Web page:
Whether you’re a beginner to the fabulous sport of skiing or an avid winter sportsman, making sure your new men’s ski boots fit correctly is paramount if you are to make the most of your time on the slopes.
Modern ski boots are manufactured with an inner shoe of leather, fabric, plastic and foam, and an outer shell of rigid polyurethane. Wearing poorly fitting ski boots can cause blisters, toe bangs, numb feet, cold or cramping feet, and reduced control when skiing. So, with these points in mind, what is the best way to break in your new ski boots, to ensure maximum enjoyment during your first time on the piste?
Breaking in your ski boots on the slopes
One school of thought suggests new ski boots should be broken in on the slopes. This is due to the fact the boot liners mould to the shape of the feet (similar to a memory foam mattress) and is based on the reality that your posture is different when standing up than it is when skiing. When in the skiing position, your ankles tend to be flexed, and your body leans forward, putting pressure on different areas of the liners.
This approach is often the chosen path for seasoned, experienced skiers who have previously broken in men’s ski boots and know what to expect. However, for newcomers with their first pair of ski boots, getting used to the boots’ feel, tightness and weight by starting at home and completing the process on the slopes is the most recommended option.
Choosing your new ski boots
When choosing your new boots stay away from synthetic socks, and wear wool or purpose-made ski socks when trying on your boots. The boots need to be a snug fit, allowing you to be able to wiggle your toes while your heel is comfortable against the back of the boot. If you suffer from flat feet or raised arches, ask your Snow + Rock supplier for the appropriate boot liners to compensate. They can supply pre-moulded and custom-fitted footbeds.
Although boots need to be tight, you don’t want them cramped. Breaking them in slowly will help stretch the shoes and spread the liners to suit your feet.
Breaking in your new ski boots at home
Just like shoes, putting on warm ski boots is much easier than putting on cold ones, so leave them overnight close to a heat source such as a radiator or fire. Failing that, borrow your partner’s hair dryer for 30 minutes and thoroughly warm them inside and out before putting them on.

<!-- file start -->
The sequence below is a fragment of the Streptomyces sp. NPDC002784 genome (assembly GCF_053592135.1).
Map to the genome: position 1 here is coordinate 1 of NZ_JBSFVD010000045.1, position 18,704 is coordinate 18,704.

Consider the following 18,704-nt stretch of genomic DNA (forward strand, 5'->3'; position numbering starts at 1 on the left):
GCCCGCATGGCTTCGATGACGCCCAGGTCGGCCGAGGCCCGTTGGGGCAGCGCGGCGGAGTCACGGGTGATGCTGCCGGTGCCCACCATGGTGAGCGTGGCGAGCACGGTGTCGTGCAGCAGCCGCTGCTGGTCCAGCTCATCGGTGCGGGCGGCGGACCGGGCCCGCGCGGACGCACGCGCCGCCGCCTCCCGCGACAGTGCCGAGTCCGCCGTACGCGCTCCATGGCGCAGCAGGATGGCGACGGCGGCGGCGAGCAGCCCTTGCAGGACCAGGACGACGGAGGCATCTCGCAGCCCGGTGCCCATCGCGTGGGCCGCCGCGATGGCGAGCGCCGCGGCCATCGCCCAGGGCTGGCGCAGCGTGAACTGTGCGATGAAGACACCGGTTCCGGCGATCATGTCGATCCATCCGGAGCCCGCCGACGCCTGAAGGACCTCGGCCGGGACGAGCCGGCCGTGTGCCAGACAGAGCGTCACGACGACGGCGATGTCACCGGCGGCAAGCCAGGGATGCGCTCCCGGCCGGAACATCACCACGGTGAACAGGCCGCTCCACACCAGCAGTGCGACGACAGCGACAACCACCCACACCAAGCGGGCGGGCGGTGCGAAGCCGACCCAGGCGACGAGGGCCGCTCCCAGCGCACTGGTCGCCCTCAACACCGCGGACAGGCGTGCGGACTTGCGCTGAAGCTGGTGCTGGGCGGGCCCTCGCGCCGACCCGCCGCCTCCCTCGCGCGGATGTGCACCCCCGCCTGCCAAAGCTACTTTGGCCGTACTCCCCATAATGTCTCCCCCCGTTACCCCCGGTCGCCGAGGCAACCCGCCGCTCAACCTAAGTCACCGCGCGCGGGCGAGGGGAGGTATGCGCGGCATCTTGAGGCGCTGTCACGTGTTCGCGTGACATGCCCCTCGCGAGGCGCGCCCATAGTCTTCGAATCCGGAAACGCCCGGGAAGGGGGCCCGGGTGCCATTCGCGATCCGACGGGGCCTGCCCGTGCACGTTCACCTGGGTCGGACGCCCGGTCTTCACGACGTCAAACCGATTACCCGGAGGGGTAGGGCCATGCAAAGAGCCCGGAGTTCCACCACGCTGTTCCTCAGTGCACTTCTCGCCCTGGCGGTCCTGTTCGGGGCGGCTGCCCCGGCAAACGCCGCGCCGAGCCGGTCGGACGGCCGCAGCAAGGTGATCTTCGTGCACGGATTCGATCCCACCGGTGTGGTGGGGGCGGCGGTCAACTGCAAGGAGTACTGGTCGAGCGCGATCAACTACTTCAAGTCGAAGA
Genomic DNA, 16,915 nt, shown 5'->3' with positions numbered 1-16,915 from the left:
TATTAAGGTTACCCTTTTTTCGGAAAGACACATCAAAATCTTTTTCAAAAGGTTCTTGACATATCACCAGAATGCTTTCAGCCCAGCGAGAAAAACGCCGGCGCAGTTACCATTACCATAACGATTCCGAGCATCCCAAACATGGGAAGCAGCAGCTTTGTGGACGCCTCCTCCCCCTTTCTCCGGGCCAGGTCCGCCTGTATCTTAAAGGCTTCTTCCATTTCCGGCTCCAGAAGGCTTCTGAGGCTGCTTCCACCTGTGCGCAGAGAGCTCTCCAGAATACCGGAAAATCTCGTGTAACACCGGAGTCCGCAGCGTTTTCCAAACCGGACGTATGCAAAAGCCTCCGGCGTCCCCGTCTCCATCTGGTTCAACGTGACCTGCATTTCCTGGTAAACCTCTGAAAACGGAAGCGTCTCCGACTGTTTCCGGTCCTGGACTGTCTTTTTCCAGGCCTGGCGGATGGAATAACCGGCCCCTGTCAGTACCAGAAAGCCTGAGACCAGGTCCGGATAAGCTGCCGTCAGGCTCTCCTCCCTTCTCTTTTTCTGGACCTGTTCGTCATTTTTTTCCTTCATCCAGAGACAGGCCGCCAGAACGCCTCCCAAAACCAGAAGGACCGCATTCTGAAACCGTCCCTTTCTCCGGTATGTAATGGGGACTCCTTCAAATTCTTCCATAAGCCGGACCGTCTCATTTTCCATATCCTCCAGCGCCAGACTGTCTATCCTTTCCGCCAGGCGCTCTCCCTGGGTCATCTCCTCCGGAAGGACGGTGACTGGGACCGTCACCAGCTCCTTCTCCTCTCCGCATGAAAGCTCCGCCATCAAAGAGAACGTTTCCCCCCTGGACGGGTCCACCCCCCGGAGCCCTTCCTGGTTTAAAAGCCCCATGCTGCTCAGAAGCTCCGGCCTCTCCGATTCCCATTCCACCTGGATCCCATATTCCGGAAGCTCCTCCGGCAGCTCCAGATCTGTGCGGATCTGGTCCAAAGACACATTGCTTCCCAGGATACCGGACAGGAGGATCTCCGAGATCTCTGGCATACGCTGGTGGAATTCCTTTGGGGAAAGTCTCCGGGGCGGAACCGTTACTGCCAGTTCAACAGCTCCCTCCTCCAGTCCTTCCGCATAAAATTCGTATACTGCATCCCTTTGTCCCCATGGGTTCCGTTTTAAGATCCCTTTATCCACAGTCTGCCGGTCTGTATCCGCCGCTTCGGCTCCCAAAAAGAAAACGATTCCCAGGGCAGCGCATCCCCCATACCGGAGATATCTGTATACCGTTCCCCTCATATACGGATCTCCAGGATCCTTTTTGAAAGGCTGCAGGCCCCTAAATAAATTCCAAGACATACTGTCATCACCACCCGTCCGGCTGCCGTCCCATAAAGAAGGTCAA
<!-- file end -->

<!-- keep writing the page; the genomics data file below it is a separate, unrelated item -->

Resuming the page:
Open the boots as wide as you can, making sure the tongue is pulled up and pushed forward. Slide your foot into the boot, wiggle your toes and twist your ankle until the boot feels comfortable.
Pull the tongue back and lay it up the shin bone, ensuring it has no creases that can rub and irritate the shin’s skin. Now you can start tightening all straps and buckles.
Start by wearing your boots for 15-30 minutes a day for a week or so, then increase it to 45-60 minutes and then a couple of hours.
Don’t just strap on your boots and settle down to watch your favourite TV programme. The foam liner needs to adjust to your foot shape and to do that, you need your full body weight to press hard onto the foam liners while you stand and walk around in your boots – at least for some of the time you are wearing them.
When to break in your new men’s ski boots
As a new skier, you can begin getting used to your ski boots as soon as you get them. It’s also a good idea to wear them for a couple of hours a day for two or three days just before jetting off to your chosen ski resort. This will help soften the foam liner, and remind you and your brain about the tight fit and the extra weight your feet will be carrying when you finally strap on your boots and hit the slopes.
Although breaking in men’s ski boots can sound like a daunting task, it’s really just a matter of patience and common sense. If you have any concerns prior to your holiday, contact your boot supplier. At your chosen resort, you will find plenty of highly experienced skiers and friendly professional ski shops you can visit for help and advice. Welcome to the wonderful world of skiing.